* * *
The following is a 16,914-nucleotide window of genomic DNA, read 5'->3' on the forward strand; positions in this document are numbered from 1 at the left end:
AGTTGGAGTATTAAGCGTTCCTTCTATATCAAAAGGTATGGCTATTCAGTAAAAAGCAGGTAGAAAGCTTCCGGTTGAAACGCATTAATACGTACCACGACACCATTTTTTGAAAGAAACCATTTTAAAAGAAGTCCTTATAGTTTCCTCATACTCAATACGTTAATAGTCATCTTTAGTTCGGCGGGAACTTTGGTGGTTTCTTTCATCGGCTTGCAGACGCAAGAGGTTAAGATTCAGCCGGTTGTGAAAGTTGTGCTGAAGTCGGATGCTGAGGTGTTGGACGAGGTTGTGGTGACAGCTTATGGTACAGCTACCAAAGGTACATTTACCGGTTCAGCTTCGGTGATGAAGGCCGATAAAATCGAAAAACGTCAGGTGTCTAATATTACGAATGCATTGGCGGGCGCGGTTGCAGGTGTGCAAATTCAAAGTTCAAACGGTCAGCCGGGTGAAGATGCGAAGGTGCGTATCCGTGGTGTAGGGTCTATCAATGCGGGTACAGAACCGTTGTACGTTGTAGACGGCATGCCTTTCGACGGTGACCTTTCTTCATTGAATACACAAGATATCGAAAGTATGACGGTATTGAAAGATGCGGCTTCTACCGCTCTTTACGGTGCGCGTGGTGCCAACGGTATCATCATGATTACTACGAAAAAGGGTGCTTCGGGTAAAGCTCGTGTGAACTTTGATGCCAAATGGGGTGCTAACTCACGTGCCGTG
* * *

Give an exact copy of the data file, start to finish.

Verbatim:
The following is a 16,914-nucleotide window of genomic DNA, read 5'->3' on the forward strand; positions in this document are numbered from 1 at the left end:
AGTTGGAGTATTAAGCGTTCCTTCTATATCAAAAGGTATGGCTATTCAGTAAAAAGCAGGTAGAAAGCTTCCGGTTGAAACGCATTAATACGTACCACGACACCATTTTTTGAAAGAAACCATTTTAAAAGAAGTCCTTATAGTTTCCTCATACTCAATACGTTAATAGTCATCTTTAGTTCGGCGGGAACTTTGGTGGTTTCTTTCATCGGCTTGCAGACGCAAGAGGTTAAGATTCAGCCGGTTGTGAAAGTTGTGCTGAAGTCGGATGCTGAGGTGTTGGACGAGGTTGTGGTGACAGCTTATGGTACAGCTACCAAAGGTACATTTACCGGTTCAGCTTCGGTGATGAAGGCCGATAAAATCGAAAAACGTCAGGTGTCTAATATTACGAATGCATTGGCGGGCGCGGTTGCAGGTGTGCAAATTCAAAGTTCAAACGGTCAGCCGGGTGAAGATGCGAAGGTGCGTATCCGTGGTGTAGGGTCTATCAATGCGGGTACAGAACCGTTGTACGTTGTAGACGGCATGCCTTTCGACGGTGACCTTTCTTCATTGAATACACAAGATATCGAAAGTATGACGGTATTGAAAGATGCGGCTTCTACCGCTCTTTACGGTGCGCGTGGTGCCAACGGTATCATCATGATTACTACGAAAAAGGGTGCTTCGGGTAAAGCTCGTGTGAACTTTGATGCCAAATGGGGTGCTAACTCACGTGCCGTG